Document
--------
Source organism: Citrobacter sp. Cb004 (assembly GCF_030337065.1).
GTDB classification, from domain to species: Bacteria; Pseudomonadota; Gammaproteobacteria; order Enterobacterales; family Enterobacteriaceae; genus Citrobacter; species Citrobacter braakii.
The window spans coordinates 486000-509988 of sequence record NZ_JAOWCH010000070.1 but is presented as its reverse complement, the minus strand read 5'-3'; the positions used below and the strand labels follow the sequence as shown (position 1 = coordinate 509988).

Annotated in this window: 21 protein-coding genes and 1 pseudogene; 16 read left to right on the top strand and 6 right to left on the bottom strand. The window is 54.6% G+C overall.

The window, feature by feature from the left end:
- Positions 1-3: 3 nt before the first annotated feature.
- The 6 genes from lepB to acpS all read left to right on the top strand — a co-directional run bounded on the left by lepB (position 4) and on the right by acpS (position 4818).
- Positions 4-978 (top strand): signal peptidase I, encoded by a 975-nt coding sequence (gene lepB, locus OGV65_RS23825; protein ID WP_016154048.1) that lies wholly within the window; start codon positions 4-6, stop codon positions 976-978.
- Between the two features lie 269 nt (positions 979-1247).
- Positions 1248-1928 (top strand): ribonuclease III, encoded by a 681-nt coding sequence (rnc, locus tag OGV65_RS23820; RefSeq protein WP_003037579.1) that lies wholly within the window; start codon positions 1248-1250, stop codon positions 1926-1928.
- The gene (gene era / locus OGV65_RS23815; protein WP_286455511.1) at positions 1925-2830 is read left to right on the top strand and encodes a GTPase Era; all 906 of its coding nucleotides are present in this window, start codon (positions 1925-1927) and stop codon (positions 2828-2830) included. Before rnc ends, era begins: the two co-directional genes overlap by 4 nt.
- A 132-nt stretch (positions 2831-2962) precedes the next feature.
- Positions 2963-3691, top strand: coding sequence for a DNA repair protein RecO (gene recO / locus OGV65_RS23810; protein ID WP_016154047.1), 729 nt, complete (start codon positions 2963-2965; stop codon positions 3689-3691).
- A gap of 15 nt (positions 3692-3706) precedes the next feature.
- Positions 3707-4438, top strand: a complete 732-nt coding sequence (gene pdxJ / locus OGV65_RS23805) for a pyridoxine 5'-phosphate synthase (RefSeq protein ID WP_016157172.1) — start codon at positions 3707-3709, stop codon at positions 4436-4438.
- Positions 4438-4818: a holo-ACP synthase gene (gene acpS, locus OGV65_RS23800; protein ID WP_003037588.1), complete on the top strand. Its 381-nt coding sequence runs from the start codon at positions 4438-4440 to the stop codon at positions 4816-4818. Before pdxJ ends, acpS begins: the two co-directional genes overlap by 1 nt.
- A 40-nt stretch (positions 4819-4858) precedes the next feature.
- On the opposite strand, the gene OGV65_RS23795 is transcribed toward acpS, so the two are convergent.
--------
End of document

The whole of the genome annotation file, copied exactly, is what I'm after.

Source organism: Citrobacter sp. Cb004 (assembly GCF_030337065.1).
GTDB classification, from domain to species: Bacteria; Pseudomonadota; Gammaproteobacteria; order Enterobacterales; family Enterobacteriaceae; genus Citrobacter; species Citrobacter braakii.
The window spans coordinates 486000-509988 of sequence record NZ_JAOWCH010000070.1 but is presented as its reverse complement, the minus strand read 5'-3'; the positions used below and the strand labels follow the sequence as shown (position 1 = coordinate 509988).

Annotated in this window: 21 protein-coding genes and 1 pseudogene; 16 read left to right on the top strand and 6 right to left on the bottom strand. The window is 54.6% G+C overall.

The window, feature by feature from the left end:
- Positions 1-3: 3 nt before the first annotated feature.
- The 6 genes from lepB to acpS all read left to right on the top strand — a co-directional run bounded on the left by lepB (position 4) and on the right by acpS (position 4818).
- Positions 4-978 (top strand): signal peptidase I, encoded by a 975-nt coding sequence (gene lepB, locus OGV65_RS23825; protein ID WP_016154048.1) that lies wholly within the window; start codon positions 4-6, stop codon positions 976-978.
- Between the two features lie 269 nt (positions 979-1247).
- Positions 1248-1928 (top strand): ribonuclease III, encoded by a 681-nt coding sequence (rnc, locus tag OGV65_RS23820; RefSeq protein WP_003037579.1) that lies wholly within the window; start codon positions 1248-1250, stop codon positions 1926-1928.
- The gene (gene era / locus OGV65_RS23815; protein WP_286455511.1) at positions 1925-2830 is read left to right on the top strand and encodes a GTPase Era; all 906 of its coding nucleotides are present in this window, start codon (positions 1925-1927) and stop codon (positions 2828-2830) included. Before rnc ends, era begins: the two co-directional genes overlap by 4 nt.
- A 132-nt stretch (positions 2831-2962) precedes the next feature.
- Positions 2963-3691, top strand: coding sequence for a DNA repair protein RecO (gene recO / locus OGV65_RS23810; protein ID WP_016154047.1), 729 nt, complete (start codon positions 2963-2965; stop codon positions 3689-3691).
- A gap of 15 nt (positions 3692-3706) precedes the next feature.
- Positions 3707-4438, top strand: a complete 732-nt coding sequence (gene pdxJ / locus OGV65_RS23805) for a pyridoxine 5'-phosphate synthase (RefSeq protein ID WP_016157172.1) — start codon at positions 3707-3709, stop codon at positions 4436-4438.
- Positions 4438-4818: a holo-ACP synthase gene (gene acpS, locus OGV65_RS23800; protein ID WP_003037588.1), complete on the top strand. Its 381-nt coding sequence runs from the start codon at positions 4438-4440 to the stop codon at positions 4816-4818. Before pdxJ ends, acpS begins: the two co-directional genes overlap by 1 nt.
- A 40-nt stretch (positions 4819-4858) precedes the next feature.
- On the opposite strand, the gene OGV65_RS23795 is transcribed toward acpS, so the two are convergent.